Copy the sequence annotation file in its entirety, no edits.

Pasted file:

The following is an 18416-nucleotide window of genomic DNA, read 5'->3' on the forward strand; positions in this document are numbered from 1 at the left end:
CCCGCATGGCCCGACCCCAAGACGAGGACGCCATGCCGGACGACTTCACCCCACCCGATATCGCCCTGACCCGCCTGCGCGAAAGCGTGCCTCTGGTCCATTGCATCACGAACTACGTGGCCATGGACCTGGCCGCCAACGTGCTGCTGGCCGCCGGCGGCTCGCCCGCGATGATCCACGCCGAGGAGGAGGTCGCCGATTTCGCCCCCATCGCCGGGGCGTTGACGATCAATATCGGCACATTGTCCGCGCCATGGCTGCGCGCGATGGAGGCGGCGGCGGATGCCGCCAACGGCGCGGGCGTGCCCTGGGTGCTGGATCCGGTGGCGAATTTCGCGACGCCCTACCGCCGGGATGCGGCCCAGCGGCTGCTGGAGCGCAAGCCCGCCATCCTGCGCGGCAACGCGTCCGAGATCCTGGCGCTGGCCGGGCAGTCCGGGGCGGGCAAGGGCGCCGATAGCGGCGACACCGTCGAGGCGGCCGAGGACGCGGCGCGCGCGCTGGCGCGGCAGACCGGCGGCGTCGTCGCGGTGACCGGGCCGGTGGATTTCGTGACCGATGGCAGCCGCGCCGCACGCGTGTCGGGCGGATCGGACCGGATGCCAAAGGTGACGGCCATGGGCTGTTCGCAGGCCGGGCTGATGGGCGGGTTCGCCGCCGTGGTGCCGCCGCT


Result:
The following is an 18416-nucleotide window of genomic DNA, read 5'->3' on the forward strand; positions in this document are numbered from 1 at the left end:
CCCGCATGGCCCGACCCCAAGACGAGGACGCCATGCCGGACGACTTCACCCCACCCGATATCGCCCTGACCCGCCTGCGCGAAAGCGTGCCTCTGGTCCATTGCATCACGAACTACGTGGCCATGGACCTGGCCGCCAACGTGCTGCTGGCCGCCGGCGGCTCGCCCGCGATGATCCACGCCGAGGAGGAGGTCGCCGATTTCGCCCCCATCGCCGGGGCGTTGACGATCAATATCGGCACATTGTCCGCGCCATGGCTGCGCGCGATGGAGGCGGCGGCGGATGCCGCCAACGGCGCGGGCGTGCCCTGGGTGCTGGATCCGGTGGCGAATTTCGCGACGCCCTACCGCCGGGATGCGGCCCAGCGGCTGCTGGAGCGCAAGCCCGCCATCCTGCGCGGCAACGCGTCCGAGATCCTGGCGCTGGCCGGGCAGTCCGGGGCGGGCAAGGGCGCCGATAGCGGCGACACCGTCGAGGCGGCCGAGGACGCGGCGCGCGCGCTGGCGCGGCAGACCGGCGGCGTCGTCGCGGTGACCGGGCCGGTGGATTTCGTGACCGATGGCAGCCGCGCCGCACGCGTGTCGGGCGGATCGGACCGGATGCCAAAGGTGACGGCCATGGGCTGTTCGCAGGCCGGGCTGATGGGCGGGTTCGCCGCCGTGGTGCCGCCGCT